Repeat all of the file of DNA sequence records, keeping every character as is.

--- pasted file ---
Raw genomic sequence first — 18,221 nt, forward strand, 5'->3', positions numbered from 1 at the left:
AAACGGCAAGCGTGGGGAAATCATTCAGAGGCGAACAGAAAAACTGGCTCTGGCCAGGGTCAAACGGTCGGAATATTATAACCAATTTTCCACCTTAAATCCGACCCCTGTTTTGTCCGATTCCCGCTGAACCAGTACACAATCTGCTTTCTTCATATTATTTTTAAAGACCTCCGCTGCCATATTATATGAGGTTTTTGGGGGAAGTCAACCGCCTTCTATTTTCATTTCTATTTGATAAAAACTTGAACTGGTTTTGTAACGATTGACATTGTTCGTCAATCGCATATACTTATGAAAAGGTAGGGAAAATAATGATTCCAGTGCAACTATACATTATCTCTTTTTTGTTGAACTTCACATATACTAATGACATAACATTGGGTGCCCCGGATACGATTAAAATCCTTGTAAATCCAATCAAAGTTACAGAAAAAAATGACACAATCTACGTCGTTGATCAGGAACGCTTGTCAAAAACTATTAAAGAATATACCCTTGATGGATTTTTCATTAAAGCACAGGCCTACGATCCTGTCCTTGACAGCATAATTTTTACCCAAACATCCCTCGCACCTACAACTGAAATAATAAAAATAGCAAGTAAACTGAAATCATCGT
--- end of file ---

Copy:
Raw genomic sequence first — 18,221 nt, forward strand, 5'->3', positions numbered from 1 at the left:
AAACGGCAAGCGTGGGGAAATCATTCAGAGGCGAACAGAAAAACTGGCTCTGGCCAGGGTCAAACGGTCGGAATATTATAACCAATTTTCCACCTTAAATCCGACCCCTGTTTTGTCCGATTCCCGCTGAACCAGTACACAATCTGCTTTCTTCATATTATTTTTAAAGACCTCCGCTGCCATATTATATGAGGTTTTTGGGGGAAGTCAACCGCCTTCTATTTTCATTTCTATTTGATAAAAACTTGAACTGGTTTTGTAACGATTGACATTGTTCGTCAATCGCATATACTTATGAAAAGGTAGGGAAAATAATGATTCCAGTGCAACTATACATTATCTCTTTTTTGTTGAACTTCACATATACTAATGACATAACATTGGGTGCCCCGGATACGATTAAAATCCTTGTAAATCCAATCAAAGTTACAGAAAAAAATGACACAATCTACGTCGTTGATCAGGAACGCTTGTCAAAAACTATTAAAGAATATACCCTTGATGGATTTTTCATTAAAGCACAGGCCTACGATCCTGTCCTTGACAGCATAATTTTTACCCAAACATCCCTCGCACCTACAACTGAAATAATAAAAATAGCAAGTAAACTGAAATCATCGT